Tags: David Horvitz, Pork Salad Press
Tags: Pork Salad Press, Superflex
Free Shop Book documents the project Free Shop in Germany, Japan, Poland, Denmark and Norway. It contains interviews with customers and participating shop owners.
Free Shop takes place in an ordinary shop, anything purchased in the shop by any given customer, while Free Shop is performed, is free of charge. There are no signs or other means of information communicating that merchandises, goods, services, etc. in the shop are free of charge. A customer in the shop may not realize that merchandises, goods and/or services have been purchased for free until the counter clerk gives the customer the bill for the purchase, stating the amount of 0. Performed for the first time in 2003 in Bremen, Germany, Free Shop has since been held in Japan, Poland, Denmark and Norway.
Tags: Henriette Heise, Jacob Fabricius, Jakob Kolding, Keren Cytter, Pork Salad Press, Series Series, Tony Lewis, Trevor Shimizu
Series Series is a series of interviews between a contemporary artist and curator Jacob Fabricius. Series Series is a casual conversation about work and life. The interviews are conducted through emails, text messages and meetings, and illustrated with images chosen by the artist.
Tags: Adam Parker Smith, Amanda Jas, Chillzone, East Village Eye, Elizabeth Butters, Jose C. Garcia, Tunica Magazine, Tunica Studio
TUNICA is a receptacle of international culture based in New York, stemming from an urge to assemble and curates talents, combines disciplines and shares new ideas and styles.
TUNICA contributors represent a wide range of international and cutting-edge artistic disciplines.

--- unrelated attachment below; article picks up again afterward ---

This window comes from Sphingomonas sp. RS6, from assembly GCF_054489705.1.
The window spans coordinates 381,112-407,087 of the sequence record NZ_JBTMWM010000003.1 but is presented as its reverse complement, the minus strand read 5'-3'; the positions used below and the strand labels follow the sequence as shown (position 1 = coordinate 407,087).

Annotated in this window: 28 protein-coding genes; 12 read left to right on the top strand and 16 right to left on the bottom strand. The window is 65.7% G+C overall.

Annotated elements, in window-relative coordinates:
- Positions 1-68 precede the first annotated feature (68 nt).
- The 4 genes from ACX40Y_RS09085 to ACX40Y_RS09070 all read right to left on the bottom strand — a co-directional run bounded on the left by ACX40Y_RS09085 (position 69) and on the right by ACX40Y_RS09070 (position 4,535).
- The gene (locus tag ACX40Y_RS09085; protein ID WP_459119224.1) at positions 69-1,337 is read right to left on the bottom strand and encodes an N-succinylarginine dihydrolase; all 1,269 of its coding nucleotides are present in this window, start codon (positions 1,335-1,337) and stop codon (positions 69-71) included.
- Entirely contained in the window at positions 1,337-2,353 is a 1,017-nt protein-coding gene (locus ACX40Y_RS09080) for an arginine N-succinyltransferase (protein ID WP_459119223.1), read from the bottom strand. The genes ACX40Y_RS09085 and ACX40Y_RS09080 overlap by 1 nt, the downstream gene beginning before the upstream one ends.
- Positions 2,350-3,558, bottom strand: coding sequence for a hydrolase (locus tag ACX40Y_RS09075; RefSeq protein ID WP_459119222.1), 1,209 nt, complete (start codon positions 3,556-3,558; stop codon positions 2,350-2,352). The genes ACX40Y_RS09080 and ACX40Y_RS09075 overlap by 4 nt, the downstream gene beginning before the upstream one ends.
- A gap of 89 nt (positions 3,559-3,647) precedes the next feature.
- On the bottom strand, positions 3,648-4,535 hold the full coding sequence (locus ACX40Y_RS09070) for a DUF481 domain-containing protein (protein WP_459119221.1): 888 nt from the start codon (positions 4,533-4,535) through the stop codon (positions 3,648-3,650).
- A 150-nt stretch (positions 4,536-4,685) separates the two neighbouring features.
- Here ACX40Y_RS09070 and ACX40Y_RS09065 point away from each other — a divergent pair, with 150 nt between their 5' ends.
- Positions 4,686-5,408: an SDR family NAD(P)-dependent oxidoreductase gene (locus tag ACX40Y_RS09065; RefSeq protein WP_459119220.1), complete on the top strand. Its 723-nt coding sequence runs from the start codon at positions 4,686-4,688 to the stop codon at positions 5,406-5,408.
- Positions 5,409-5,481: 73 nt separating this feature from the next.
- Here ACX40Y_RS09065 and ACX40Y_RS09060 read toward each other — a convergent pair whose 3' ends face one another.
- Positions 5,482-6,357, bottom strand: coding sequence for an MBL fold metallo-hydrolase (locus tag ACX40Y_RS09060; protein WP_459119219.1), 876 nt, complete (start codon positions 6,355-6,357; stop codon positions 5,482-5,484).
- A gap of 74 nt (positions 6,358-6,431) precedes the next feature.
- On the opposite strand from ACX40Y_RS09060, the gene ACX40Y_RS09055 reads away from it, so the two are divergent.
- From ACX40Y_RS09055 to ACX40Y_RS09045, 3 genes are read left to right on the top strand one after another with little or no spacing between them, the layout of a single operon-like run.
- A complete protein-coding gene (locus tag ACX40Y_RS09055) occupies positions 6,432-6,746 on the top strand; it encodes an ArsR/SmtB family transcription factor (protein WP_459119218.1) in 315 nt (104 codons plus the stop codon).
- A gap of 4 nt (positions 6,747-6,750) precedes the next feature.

Issue #4 featuring: Adam Parker Smith, Amanda Jas, Chillzone, Elizabeth Butters, East Village Eye
Tags: geometric abstraction, Jean-Luc Manz, JRP Ringier, Julie Enckell Julliard, Musée Jenisch
Jean-Luc Manz’s paintings, which he has been making since 1977, could be described as geometric abstractions. However, they share very little with the Swiss Concrete art tradition. They refer instead to the practices of John M Armleder and Helmut Federle. Their geometric vocabulary is infused with expressive stances and appropriation, as if they wanted to recreate, through the act of painting, a relationship with the world. Manz’s notebooks, published here for the first time in this 1,000-page volume, prove that his compositions are anchored in a system of correspondence with the art of the past—from Islamic decorative art to Egyptian memories, everyday encounters, and his personal life.
Tags: BLACK & BLUE, magazine, revolution
The latest BLACK & BLUE anthology, REVOLUTION, includes pieces from over 50 authors working internationally. It explores the theme of Revolution through partial-encounters and tangents: poems, storytelling and fragments, building into a conceptually disparate but unified collection of voices, turned manual for Revolution now.
A NEW ANTHOLOGY OF REVOLUTIONARY CREATIVE LITERATURE IN SEVEN PARTS: FATHERS| CHILDREN|FUCKERS|WOLVES LIBERTINES MONSTERS|THE DEAD|NO PLACES|PLANTS & FLOWERS.
REVOLUTION IS BLACK & BLUE’S 4TH PUBLICATION.
IT IS A POETIC MANUAL ON REVOLUTION FEATURING THE WORK OF OVER 50 AUTHORS FROM AROUND THE WORLD.
A CELEBRATION OF CONTEMPORARY CREATIVE WRITING, A CALL FOR SOCIAL CHANGE. REVOLUTION.
Contributors: Julius Kalamarz, The Bonnets of Bonnie Dundee, Tom O’Bedlam, Scherezade Siobhan, Dean Fee, Eduardo C. Corral, Joseph Briggs, Justin Sealey, Amy McCauley, Neil Clarkson – poem
Jasper Watkins, Craig Hellier, Molly Nilsson, Poppy Cockburn, Michael Naughten Shanks, Rudrapriya Rathore, Lucy Wainger, Brian Patten, Gosia Nowicka, Terry Jones, Jane Flett, Adrian Slatcher, Annette Lapointe, Charlotte Rowland, Peter Lockwood, Imogen Cassels, Jan Lete, Stephen Watt, Krishan Coupland, Yam Pikle, James Mullard, Andy Owen Cook, J. D. A. Winslow, Andreea Mateescu Jones, Ariel Dawn, Die Booth, Steve Komarnyckyj, Lillian Necakov, Antony Owen, Sean Burn, Toby Martinez de las Rivas, Manuel Forcano, Anna Lowe, Lara Popovic, Anna Pickles Harvey, Charles Bane Jr., Julia Tolo, Louis Jenkins, Ted Stenson, Paul Zits, Jodie Matthews, Beryl O’Connell, Greta Bellamacina, Robert Montgomery, John W. Stuart, Kevin Yuen Kit Lo, Kerry O’Connor, Lillian Wilkie
Edition of 1500